Australia won the quarter by 14 points.

Their run-and-gun in the third term had Gregg Popovich and Team USA scratching their heads for an answer to the Boomers onslaught.

A rotation that sees Landale, Reath and Baynes (when fit) share centre minutes exclusively opens up additional minutes for play-makers and shot-creators. Chris Goulding saw over double the minutes he got against Argentina, and we got our first looks at Xavier Cooks and Josh Green.

Nick Kay was the biggest beneficiary, and he once again showed that he will find a way to score against any team in the world after a brilliant World Cup in 2019. He has a wonderfully crafty offensive game and has added to his range since making the move from the NBL.

The Goorjian defensive system can protect the likes of Goulding and Kay – who aren’t great defenders – from being exposed. It then allows the Boomers to benefit hugely on the offensive end.

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4. Chris Goulding is still an NBA-level talent

Goulding has become a consistent Boomers rotation piece over the last few years but has never truly had a decent crack at making it in the NBA. It’s a blessing for NBL champions Melbourne United.

Goulding only played a touch under 10 minutes on Tuesday after four minutes against Argentina, and he figures to maintain that limited role off the bench at Tokyo. But what he is capable of producing offensively as a spark plug is staggeringly good.

The 32-year-old finished with a plus-13 box score plus/minus in his sub-10 minutes on the floor to lead the team in that category. In that time, he had 11 points which included three triples and a beautiful mid-range to extend the Boomers’ run in the third.

Goulding will once again be important on the international stage, and he continues to demonstrate the world-class talent that the NBL possesses.

5. The Boomers have an issue at Point Guard

Despite the brilliant result, the Boomers win over Team USA confirmed a negative takeaway from their first hit-out – there’s an issue at the point guard spot with no Ben Simmons.

Matthew Dellavedova has historically shouldered the load at point guard, which allows Patty Mills and Joe Ingles – who are very capable ball handlers and distributors – to focus on providing much-needed shot-making in the half-court.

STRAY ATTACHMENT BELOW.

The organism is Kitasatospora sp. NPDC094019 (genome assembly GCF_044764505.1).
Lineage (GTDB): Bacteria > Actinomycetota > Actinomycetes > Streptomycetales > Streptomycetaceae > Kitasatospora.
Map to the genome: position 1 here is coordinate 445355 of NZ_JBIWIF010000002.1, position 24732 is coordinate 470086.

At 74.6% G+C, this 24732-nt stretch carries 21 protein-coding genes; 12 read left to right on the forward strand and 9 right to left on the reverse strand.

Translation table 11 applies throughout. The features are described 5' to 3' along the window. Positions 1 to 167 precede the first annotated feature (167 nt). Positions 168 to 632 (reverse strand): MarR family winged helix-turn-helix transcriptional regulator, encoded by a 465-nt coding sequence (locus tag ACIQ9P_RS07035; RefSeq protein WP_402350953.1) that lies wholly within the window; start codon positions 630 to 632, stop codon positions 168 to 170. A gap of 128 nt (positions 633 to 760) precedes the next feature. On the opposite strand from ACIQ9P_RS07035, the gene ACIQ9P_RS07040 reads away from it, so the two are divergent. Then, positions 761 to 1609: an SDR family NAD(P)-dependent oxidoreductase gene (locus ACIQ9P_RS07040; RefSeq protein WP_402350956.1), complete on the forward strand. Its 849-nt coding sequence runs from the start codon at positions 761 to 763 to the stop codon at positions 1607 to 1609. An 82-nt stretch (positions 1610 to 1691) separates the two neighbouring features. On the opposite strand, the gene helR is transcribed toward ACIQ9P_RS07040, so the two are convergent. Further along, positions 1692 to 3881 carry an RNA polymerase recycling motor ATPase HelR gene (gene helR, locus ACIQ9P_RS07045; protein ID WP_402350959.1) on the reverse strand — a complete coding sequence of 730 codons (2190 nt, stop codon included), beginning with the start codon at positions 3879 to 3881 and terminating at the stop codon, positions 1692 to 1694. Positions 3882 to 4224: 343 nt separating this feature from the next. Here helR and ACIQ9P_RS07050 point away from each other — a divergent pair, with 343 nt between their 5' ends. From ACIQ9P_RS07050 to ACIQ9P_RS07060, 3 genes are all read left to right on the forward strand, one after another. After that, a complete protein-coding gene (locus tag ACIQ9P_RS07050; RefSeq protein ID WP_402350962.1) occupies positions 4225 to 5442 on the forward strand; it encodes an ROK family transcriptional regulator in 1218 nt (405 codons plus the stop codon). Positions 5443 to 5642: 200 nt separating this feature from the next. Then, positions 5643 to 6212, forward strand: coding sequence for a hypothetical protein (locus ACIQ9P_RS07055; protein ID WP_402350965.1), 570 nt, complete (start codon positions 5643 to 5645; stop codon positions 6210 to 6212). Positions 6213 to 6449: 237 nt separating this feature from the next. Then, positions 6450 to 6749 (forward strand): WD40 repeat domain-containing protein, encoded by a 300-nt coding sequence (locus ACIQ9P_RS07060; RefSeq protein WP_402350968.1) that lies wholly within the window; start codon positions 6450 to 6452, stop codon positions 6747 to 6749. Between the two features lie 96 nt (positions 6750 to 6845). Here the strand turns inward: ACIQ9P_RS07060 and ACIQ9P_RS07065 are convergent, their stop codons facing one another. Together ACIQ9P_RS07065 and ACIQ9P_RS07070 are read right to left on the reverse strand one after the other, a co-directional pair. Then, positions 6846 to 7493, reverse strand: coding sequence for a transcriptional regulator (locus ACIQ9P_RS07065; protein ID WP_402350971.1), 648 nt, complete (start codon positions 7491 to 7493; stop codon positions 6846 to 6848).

Dellavedova has really struggled so far.

With 46 minutes of court time in the two exhibition matches, he has failed to score the ball. It isn’t his role for the team, but he looks devoid of confidence in his re-worked jump shot, and it is seeping into other aspects of his game that made him an NBA Champion.

The 30-year-old had the unenviable task of guarding flame-thrower Damian Lillard, and he will receive these same assignments in Tokyo.

Lillard scored with complete ease from the perimeter. For the most part, there’s nothing you can do when Lillard is in that form, but he was able to get by Dellavedova off the dribble, which is a big concern for Goorjian.

Dante Exum is the other option, with the just-turned 26-year-old still finding his feet at the international level. He has played around 15 minutes per game so far and defended the perimeter well for the Boomers against Team USA.

Often given the defensive assignments of Zach Lavine, Bradley Beal and Lillard, his long frame and defensive nouse that saw him be a top-five NBA draft pick were on full display. Both he and Thybulle found greater success on these types than Dellavedova.

By no means has Dellavedova been a net-negative on the court. He is a combined +16 plus/minus in his two outings and provides scrappy defence, great leadership, a safe handle and savvy passing ability.

However, there are issues that he needs to work through, and a bold Brian Goorjian may – at some point – turn to Exum in that starting role.